Police settle Ferguson protesters’ lawsuit, agree to restrict use of teargas

Protestors block a police vehicle from entering the City of Ferguson Police Department and Municipal Court parking lot in Ferguson Missouri, March 11, 2015. (Reuters / Kate Munsch)
Three police agencies in St Louis have agreed in response to a federal lawsuit brought by six Ferguson protesters to restrict the use of teargas and other chemical agents on crowds.

US District Judge Carol Jackson dismissed the lawsuit Thursday after issuing a temporary restraining order in December. The settlement also calls on her to supervise the case and make sure that both sides comply up to the beginning of 2018.

The six protesters who had brought the case agreed to drop their claim and each of the three police agencies involved, St Louis, St Louis County and Missouri Highway Patrol agreed to pay $2,500 in legal cost to each of the plaintiffs.

The six protesters had sued over the “unified command” that had handled security at the protests, which were sparked by the unarmed shooting of 18-year-old black Ferguson resident Michael Brown in August 2014.

Brown, who was unarmed, was shot dead by white police officer Darren Wilson. Wilson has since been cleared by a grand jury of any wrongdoing. He quit the force in November.

The November 24 announcement that Wilson would not be indicted prompted peaceful protests. Some angry protesters later turned to looting and rioting.

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Under the terms of the settlement, officers will be required to allow people sufficient time to leave an area before tear gas is used and give “clear and unambiguous warnings” that they are about to use it.

Denise Lieberman, from the Advancement Project, who represented the protesters along with Tomas Harvey of the ArchCity Defenders, said that the settlement was an important victory for peaceful protest.

“This victory rests on the shoulders of the courageous protesters who are tirelessly demonstrating in the streets of Ferguson, and it’s a testament to the powerful movement they have fostered,” Harvey said in a prepared statement.

“We had not seen this kind of excessive police force used against protesters since the Civil Rights Movement of the 1960s. The use of tear gas in Ferguson has been a tactic to chill this movement, and today’s consent decree will finally put a stop to those efforts,” Lieberman said in a joint statement with Harvey.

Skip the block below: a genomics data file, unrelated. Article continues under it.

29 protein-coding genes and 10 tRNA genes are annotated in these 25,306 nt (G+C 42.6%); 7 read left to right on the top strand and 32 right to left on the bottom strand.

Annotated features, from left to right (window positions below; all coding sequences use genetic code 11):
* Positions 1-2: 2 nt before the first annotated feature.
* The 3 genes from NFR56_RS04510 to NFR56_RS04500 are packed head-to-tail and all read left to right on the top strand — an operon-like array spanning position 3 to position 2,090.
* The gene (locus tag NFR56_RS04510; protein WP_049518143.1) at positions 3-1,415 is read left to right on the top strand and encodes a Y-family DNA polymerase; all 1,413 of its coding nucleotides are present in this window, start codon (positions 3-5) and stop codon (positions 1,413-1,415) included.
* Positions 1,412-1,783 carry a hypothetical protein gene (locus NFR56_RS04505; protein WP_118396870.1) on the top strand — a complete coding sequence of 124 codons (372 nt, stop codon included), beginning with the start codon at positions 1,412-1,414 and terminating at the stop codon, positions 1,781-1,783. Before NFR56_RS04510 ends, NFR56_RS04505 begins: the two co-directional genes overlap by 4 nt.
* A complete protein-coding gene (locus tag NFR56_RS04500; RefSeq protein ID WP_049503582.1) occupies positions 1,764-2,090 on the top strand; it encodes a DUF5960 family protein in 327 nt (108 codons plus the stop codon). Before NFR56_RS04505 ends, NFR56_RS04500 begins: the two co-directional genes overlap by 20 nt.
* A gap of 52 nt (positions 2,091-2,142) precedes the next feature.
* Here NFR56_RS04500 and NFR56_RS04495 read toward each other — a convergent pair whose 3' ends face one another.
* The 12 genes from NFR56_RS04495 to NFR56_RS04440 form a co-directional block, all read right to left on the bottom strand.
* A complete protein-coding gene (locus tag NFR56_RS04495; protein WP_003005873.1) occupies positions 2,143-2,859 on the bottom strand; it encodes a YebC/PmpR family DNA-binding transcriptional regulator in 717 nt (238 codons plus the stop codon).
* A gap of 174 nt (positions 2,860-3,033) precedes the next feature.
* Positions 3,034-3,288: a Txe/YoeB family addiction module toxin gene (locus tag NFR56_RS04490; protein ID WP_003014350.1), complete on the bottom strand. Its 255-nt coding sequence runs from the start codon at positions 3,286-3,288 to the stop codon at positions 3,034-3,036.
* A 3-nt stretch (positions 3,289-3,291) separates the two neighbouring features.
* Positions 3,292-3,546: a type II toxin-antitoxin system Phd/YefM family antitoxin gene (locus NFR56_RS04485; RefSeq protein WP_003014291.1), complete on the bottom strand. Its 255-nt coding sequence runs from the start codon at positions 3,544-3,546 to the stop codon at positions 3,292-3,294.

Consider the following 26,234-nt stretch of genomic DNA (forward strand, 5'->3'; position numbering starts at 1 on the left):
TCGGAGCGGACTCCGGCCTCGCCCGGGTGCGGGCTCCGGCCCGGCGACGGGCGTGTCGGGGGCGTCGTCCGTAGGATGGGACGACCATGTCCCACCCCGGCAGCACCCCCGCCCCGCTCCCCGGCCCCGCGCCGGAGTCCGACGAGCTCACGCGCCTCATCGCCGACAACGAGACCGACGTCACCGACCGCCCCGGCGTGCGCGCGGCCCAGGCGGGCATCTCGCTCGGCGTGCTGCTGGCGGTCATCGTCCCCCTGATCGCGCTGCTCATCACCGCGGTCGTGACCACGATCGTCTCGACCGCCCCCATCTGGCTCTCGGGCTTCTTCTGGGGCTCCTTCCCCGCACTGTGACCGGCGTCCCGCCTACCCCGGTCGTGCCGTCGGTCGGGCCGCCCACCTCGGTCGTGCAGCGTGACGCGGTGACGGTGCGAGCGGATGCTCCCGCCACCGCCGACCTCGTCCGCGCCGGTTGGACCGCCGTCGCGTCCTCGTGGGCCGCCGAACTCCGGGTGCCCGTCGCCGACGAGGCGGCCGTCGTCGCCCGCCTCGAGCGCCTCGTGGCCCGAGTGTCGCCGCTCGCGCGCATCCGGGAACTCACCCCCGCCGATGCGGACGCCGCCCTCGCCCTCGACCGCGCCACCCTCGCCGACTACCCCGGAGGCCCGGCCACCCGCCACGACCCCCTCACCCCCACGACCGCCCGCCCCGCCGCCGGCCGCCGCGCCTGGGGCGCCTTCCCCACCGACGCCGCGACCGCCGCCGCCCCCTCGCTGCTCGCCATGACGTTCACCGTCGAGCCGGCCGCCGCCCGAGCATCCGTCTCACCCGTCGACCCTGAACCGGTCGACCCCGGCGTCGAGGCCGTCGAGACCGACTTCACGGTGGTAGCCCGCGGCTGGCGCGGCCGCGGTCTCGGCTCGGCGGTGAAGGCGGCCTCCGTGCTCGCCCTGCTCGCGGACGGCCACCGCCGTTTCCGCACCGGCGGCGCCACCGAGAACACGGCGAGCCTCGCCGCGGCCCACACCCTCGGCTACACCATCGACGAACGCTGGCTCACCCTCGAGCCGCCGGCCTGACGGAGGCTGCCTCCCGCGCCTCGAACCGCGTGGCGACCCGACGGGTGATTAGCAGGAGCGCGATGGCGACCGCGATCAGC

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Judge Carol Jackson said during the hearing that she had stopped short of incorporating all of the protesters demands, including that tear gas be restricted for use by police as a “last resort,” which she said was impossible to define.

During the December hearing police witnesses said their tactics had been necessary.

Winston Calvert, a St Louis city councilor, said after the initial December ruling that it was consistent with the existing policy of the police force. He said it would “allow the St Louis police department to continue to protect protestors’ constitutional rights, keep people safe and protect people’s homes and businesses.”

But according to Brendan Roediger, one of the lead attorneys on the December case, Judge Jackson had decided there was substantial evidence that the police had violated the constitutional rights of these particular protesters.

“The best thing the judge said, and she said it a couple of times, was that, ‘It’s clear to me for some reason the police are treating this group, around this movement, differently than they treat other large crowds.’ Hopefully it’ll put an end to the practice of protesters having no idea what the police response will be. No more of this sort of punishment in the streets where what the police are going to do is unpredictable and often violent,” Roediger said.